In May, 2008, the First District of the Illinois Appellate Court decided Mulligan v. QVC, Inc., a case where the trial court denied class certification and granted summary judgment to the defendant on an Illinois Consumer Fraud Act claim. 2008 WL 1990450 (1st Dist. May 7, 2008). The plaintiff alleged QVC violated the ICFA by deceptively advertising suggested retail values that were too high. According to the plaintiff, these suggested retail values made it seem like shoppers were getting a better deal than they actually obtained by buying items from QVC.
But the plaintiff admitted that the suggested retail values seemed high to her when she saw the ads, that she continued purchasing QVC items even after filing the lawsuit, and that the suggested retail values were only one factor in her decision to purchase. Applying Barbara's Sales v. Intel, 227 Ill. 2d 45, 879 N.E.2d 910 (2007), the First District found the plaintiff failed to show she was actually deceived. (Under Intel and previous case law, to prove proximate cause in an ICFA case based on alleged deception, a plaintiff must show he or she was actually deceived.)
The Illinois appellate court also found the plaintiff sustained no actual damages. The court reasoned that because expert testimony showed the prices the plaintiff actually paid to QVC were still lower than the prices she would have paid in the market generally, she was not injured or damaged. In other words, she may not have gotten as good as a bargain as she'd hoped, but it didn't damage her financially because she still paid less by buying from QVC than she would have paid elsewhere.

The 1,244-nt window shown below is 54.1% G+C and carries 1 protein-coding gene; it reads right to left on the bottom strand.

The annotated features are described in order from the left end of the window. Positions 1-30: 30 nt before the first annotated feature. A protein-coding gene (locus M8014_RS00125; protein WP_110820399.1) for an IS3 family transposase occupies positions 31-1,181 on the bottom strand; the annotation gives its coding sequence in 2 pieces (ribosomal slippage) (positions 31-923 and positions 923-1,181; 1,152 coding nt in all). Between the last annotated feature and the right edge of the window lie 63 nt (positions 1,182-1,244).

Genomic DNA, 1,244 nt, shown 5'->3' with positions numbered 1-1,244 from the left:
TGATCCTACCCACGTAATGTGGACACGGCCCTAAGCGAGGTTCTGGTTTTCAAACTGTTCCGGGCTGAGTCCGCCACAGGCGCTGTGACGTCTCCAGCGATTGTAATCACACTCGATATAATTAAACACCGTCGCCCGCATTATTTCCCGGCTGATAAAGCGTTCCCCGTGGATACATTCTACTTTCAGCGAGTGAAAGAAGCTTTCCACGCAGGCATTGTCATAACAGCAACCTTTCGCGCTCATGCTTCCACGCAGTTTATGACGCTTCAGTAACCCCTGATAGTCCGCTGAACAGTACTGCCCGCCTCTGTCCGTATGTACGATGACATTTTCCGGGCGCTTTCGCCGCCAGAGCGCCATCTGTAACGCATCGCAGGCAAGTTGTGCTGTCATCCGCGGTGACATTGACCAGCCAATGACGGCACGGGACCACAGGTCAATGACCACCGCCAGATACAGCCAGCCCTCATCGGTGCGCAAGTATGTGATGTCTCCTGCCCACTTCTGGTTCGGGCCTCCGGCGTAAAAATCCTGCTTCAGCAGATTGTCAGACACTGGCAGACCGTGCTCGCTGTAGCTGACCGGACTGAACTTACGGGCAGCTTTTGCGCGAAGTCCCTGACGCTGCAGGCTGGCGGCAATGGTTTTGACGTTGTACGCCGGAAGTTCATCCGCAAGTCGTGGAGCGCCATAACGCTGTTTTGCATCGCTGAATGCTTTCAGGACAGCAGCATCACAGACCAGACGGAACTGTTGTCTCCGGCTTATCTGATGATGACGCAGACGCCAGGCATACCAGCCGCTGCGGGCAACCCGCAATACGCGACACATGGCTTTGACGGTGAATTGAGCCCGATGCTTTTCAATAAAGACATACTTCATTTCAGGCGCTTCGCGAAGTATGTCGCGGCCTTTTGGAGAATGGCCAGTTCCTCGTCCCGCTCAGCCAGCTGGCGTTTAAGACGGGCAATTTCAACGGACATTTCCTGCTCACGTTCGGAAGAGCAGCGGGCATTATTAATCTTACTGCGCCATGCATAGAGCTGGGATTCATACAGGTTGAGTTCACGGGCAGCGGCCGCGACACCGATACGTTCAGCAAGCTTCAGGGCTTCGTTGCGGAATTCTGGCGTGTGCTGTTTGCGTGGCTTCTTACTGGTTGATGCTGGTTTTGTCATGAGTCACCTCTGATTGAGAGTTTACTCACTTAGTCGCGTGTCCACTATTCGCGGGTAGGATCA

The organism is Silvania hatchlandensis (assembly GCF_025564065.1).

Based on these findings, the appellate court affirmed summary judgment for the defendant, and affirmed the denial of class certification because the named plaintiff's claim failed.
While the appellate court did not further address class issues, this case can support a defendant's argument that both the actual deception/proximate cause and actual damages elements of an ICFA claim are individualized issues that a court will need to decide separately for each class member, precluding a finding that common issues predominate. Plaintiffs, on the other hand, can argue that Mulligan, Intel, and the previous seminal case Avery v. State Farm never addressed whether actual deception or actual damages can be determined on a class basis, so it is unknown how the Illinois Supreme Court woud rule on the question.